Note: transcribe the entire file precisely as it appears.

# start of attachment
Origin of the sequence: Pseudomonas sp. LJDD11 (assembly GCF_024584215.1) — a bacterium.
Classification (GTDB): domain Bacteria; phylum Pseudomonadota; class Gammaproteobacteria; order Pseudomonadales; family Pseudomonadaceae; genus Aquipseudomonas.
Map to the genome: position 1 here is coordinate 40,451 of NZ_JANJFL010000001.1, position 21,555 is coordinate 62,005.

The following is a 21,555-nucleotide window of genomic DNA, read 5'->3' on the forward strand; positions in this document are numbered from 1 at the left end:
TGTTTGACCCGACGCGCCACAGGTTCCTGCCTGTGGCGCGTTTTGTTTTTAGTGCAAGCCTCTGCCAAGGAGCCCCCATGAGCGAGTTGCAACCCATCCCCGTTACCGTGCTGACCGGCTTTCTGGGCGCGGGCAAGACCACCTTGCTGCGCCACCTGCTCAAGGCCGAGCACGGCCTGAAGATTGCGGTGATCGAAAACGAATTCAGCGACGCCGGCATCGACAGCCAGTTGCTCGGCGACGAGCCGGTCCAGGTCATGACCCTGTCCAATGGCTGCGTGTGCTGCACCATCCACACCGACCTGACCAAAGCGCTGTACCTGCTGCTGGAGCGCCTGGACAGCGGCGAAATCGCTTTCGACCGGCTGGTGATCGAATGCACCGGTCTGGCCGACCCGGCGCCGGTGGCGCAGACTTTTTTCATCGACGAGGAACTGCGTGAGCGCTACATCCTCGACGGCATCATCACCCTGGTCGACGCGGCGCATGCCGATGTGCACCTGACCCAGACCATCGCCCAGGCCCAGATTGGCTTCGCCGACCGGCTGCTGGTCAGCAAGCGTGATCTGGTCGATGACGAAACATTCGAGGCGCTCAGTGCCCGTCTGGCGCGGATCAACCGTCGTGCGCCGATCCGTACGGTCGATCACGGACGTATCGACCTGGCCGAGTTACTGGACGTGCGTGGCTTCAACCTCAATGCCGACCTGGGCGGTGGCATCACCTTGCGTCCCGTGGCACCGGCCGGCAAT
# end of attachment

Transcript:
Origin of the sequence: Pseudomonas sp. LJDD11 (assembly GCF_024584215.1) — a bacterium.
Classification (GTDB): domain Bacteria; phylum Pseudomonadota; class Gammaproteobacteria; order Pseudomonadales; family Pseudomonadaceae; genus Aquipseudomonas.
Map to the genome: position 1 here is coordinate 40,451 of NZ_JANJFL010000001.1, position 21,555 is coordinate 62,005.

The following is a 21,555-nucleotide window of genomic DNA, read 5'->3' on the forward strand; positions in this document are numbered from 1 at the left end:
TGTTTGACCCGACGCGCCACAGGTTCCTGCCTGTGGCGCGTTTTGTTTTTAGTGCAAGCCTCTGCCAAGGAGCCCCCATGAGCGAGTTGCAACCCATCCCCGTTACCGTGCTGACCGGCTTTCTGGGCGCGGGCAAGACCACCTTGCTGCGCCACCTGCTCAAGGCCGAGCACGGCCTGAAGATTGCGGTGATCGAAAACGAATTCAGCGACGCCGGCATCGACAGCCAGTTGCTCGGCGACGAGCCGGTCCAGGTCATGACCCTGTCCAATGGCTGCGTGTGCTGCACCATCCACACCGACCTGACCAAAGCGCTGTACCTGCTGCTGGAGCGCCTGGACAGCGGCGAAATCGCTTTCGACCGGCTGGTGATCGAATGCACCGGTCTGGCCGACCCGGCGCCGGTGGCGCAGACTTTTTTCATCGACGAGGAACTGCGTGAGCGCTACATCCTCGACGGCATCATCACCCTGGTCGACGCGGCGCATGCCGATGTGCACCTGACCCAGACCATCGCCCAGGCCCAGATTGGCTTCGCCGACCGGCTGCTGGTCAGCAAGCGTGATCTGGTCGATGACGAAACATTCGAGGCGCTCAGTGCCCGTCTGGCGCGGATCAACCGTCGTGCGCCGATCCGTACGGTCGATCACGGACGTATCGACCTGGCCGAGTTACTGGACGTGCGTGGCTTCAACCTCAATGCCGACCTGGGCGGTGGCATCACCTTGCGTCCCGTGGCACCGGCCGGCAAT